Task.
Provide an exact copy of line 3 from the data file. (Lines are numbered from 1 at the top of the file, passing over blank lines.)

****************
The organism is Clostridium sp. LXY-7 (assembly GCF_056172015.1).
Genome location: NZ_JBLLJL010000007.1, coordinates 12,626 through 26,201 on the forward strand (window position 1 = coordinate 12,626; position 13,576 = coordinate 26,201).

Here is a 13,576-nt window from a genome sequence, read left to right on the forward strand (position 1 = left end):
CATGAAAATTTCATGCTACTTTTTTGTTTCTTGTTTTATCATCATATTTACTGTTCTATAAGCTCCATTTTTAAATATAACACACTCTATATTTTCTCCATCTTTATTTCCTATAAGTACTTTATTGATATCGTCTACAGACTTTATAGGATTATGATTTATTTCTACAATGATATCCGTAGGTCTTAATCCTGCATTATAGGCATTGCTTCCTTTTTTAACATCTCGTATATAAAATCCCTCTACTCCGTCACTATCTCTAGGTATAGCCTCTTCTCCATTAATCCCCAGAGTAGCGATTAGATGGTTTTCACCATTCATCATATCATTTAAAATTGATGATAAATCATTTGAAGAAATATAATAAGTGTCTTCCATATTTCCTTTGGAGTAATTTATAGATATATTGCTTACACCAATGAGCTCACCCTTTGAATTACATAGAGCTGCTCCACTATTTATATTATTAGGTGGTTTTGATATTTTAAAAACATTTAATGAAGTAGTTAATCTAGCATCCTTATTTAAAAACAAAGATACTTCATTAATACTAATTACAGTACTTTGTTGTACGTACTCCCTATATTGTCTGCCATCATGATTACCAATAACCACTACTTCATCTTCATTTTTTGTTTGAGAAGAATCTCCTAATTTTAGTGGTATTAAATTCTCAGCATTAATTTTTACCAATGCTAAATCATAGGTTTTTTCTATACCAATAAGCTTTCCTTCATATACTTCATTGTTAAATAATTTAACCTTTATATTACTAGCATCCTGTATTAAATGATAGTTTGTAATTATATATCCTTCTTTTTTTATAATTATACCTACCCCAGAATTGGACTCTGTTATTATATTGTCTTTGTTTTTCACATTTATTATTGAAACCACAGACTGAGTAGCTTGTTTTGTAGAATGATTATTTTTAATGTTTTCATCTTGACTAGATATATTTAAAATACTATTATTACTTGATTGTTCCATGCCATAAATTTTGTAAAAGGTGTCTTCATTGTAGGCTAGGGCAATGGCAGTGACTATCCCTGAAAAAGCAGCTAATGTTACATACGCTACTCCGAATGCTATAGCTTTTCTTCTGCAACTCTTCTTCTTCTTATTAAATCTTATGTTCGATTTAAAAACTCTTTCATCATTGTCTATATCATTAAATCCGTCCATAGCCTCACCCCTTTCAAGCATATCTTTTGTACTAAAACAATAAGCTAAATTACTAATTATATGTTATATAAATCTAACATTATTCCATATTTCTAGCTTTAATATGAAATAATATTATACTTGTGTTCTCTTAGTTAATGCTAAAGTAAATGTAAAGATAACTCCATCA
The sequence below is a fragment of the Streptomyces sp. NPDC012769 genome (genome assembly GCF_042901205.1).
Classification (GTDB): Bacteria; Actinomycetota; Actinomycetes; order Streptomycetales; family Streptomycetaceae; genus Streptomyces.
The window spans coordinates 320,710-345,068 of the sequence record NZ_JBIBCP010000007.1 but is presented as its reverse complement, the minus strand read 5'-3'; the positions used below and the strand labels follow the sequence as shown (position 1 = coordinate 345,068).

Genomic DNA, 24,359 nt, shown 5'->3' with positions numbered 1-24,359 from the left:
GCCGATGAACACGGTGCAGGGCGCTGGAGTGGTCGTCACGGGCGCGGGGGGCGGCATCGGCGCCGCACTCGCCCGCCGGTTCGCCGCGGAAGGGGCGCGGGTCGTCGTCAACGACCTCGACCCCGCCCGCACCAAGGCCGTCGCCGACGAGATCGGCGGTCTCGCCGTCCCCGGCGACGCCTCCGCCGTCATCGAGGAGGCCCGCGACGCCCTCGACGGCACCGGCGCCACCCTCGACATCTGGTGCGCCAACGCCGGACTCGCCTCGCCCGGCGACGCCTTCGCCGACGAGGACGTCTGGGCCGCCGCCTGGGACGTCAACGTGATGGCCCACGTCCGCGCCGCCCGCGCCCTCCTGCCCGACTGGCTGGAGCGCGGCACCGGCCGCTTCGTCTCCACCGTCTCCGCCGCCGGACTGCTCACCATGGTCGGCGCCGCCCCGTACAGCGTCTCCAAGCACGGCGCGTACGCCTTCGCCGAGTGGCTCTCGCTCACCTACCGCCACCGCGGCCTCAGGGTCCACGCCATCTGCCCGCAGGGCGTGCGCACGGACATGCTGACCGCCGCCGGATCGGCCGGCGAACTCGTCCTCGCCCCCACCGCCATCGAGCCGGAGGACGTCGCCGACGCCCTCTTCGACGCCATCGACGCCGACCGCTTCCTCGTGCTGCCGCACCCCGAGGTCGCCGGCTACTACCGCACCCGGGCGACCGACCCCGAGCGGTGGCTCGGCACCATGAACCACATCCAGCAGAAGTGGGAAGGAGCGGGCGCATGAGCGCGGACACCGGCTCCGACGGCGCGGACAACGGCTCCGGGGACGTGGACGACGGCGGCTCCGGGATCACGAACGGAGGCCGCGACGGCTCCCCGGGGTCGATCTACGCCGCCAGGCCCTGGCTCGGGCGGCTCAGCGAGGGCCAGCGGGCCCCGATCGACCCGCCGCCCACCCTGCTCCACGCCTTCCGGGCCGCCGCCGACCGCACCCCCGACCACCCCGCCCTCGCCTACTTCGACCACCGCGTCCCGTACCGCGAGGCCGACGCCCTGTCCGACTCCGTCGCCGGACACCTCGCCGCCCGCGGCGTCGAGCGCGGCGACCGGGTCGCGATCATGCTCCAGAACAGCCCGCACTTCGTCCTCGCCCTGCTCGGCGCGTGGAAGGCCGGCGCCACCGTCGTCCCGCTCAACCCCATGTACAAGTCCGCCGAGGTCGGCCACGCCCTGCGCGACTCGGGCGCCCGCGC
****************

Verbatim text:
Here is a 13,576-nt window from a genome sequence, read left to right on the forward strand (position 1 = left end):